Israel and the Palestinians: No Peace

The cycle of violence between Israel and the Palestinians has assumed an intensity which will render peace impossible in the near future. Both sides assert that the current state of conflict is unsustainable, but sadly, as experience elsewhere has shown, an accumulation of anger, grief, pain and hatred can keep a war going beyond what would otherwise be considered endurable by ordinary people yearning for a quiet life.

The World Today Published 1 July 2001 Updated 26 October 2020 5 minute READ

Rosemary Hollis

Former Director, Olive Tree Israeli-Palestinian Scholarship Programme, City, University of London

The war that ravaged lebanon for sixteen years from 1974, was repeatedly declared ‘unsustainable’ but nonetheless dragged on. If the Lebanese could somehow endure the unendurable, conceivably the Palestinians and Israelis will too. Whatever trust existed between the parties during the Oslo peace process has been lost in nine months of attacks and counter-attacks that have taken such a heavy toll on both peoples.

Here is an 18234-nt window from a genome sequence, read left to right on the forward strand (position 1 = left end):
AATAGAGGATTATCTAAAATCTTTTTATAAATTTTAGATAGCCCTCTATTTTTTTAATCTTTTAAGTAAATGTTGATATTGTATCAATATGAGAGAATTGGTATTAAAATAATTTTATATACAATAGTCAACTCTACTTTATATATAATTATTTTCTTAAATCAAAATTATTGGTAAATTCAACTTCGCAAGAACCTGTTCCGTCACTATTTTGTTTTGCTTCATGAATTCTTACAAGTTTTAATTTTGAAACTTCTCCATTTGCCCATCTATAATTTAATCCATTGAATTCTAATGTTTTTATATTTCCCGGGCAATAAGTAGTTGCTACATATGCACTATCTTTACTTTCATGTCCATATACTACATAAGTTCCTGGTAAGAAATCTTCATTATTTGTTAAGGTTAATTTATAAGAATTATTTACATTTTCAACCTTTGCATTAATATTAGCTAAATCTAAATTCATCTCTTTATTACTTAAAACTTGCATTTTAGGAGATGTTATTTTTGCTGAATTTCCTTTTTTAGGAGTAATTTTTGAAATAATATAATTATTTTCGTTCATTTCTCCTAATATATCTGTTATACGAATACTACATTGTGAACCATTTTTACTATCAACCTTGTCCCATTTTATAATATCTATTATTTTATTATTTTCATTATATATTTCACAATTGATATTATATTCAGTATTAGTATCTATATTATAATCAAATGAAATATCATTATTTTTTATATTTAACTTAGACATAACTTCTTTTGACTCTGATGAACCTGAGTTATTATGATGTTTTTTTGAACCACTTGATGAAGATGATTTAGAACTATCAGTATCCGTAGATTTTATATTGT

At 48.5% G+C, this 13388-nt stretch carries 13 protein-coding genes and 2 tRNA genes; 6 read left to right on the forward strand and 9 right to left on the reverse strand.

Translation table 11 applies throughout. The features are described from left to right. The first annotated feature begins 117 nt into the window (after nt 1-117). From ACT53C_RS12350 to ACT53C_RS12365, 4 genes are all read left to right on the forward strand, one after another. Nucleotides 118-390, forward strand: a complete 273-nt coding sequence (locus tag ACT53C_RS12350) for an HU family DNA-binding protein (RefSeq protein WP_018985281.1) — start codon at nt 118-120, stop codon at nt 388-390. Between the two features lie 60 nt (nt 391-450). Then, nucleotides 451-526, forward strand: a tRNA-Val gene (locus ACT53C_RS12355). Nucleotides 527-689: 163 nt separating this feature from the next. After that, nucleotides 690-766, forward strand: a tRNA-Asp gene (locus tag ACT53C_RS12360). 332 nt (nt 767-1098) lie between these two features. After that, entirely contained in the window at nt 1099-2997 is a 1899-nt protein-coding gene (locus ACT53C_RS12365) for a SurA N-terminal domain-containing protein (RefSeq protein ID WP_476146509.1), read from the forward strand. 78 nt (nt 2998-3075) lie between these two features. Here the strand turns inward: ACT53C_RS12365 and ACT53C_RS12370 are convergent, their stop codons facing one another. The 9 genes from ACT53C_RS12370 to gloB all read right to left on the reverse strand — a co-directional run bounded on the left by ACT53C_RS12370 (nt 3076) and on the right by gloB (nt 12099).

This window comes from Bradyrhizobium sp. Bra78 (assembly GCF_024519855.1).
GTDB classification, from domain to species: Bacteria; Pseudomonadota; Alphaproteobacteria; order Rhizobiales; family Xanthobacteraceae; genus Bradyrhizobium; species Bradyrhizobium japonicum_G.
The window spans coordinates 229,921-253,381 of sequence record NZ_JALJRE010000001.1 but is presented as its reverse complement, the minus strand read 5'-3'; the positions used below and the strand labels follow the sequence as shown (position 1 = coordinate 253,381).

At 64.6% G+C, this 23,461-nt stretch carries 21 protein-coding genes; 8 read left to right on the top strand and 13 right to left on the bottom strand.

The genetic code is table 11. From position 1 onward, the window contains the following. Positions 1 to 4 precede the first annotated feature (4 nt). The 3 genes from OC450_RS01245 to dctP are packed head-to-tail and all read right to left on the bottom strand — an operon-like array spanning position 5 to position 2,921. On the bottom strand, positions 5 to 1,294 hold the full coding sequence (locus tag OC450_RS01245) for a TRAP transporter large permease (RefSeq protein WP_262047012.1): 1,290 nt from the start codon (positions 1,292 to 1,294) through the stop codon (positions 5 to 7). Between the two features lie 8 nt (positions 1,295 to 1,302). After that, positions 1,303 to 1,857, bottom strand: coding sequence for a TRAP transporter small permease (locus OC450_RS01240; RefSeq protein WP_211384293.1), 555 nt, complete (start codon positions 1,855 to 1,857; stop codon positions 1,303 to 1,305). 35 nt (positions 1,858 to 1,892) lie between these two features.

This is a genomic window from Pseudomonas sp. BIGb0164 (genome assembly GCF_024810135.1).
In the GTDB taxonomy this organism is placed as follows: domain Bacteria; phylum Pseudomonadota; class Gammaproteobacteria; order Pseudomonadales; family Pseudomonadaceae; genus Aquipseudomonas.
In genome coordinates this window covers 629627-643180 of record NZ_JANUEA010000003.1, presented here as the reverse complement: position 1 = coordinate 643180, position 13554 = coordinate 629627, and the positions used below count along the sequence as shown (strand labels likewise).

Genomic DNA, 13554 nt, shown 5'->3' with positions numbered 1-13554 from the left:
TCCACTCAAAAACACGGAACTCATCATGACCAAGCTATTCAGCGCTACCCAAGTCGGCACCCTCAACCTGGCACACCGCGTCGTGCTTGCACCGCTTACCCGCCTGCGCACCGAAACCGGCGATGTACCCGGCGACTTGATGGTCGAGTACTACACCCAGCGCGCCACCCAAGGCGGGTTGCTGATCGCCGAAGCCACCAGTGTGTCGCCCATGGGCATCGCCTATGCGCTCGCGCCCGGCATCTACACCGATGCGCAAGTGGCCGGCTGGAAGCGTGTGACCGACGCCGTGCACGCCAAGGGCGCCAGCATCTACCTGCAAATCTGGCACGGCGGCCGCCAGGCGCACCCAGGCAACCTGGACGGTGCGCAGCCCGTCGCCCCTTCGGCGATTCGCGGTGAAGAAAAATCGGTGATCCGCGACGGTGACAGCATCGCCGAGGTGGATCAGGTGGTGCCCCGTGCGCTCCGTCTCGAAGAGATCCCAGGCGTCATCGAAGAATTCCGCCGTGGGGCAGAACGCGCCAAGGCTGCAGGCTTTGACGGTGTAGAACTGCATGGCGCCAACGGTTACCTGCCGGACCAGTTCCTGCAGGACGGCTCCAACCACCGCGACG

Consequently, in the immediate term there are really only two alternative possibilities. One is for a protracted low-level conflict, punctuated by periodic ceasefires and desultory attempts to restart negotiations. These will break down as soon as the two sides confront the final status issues on which negotiations foundered at the Camp David summit a year ago. The other is for an escalation of conflict, spilling over into neighbouring states and threatening the stability of Arab regimes.

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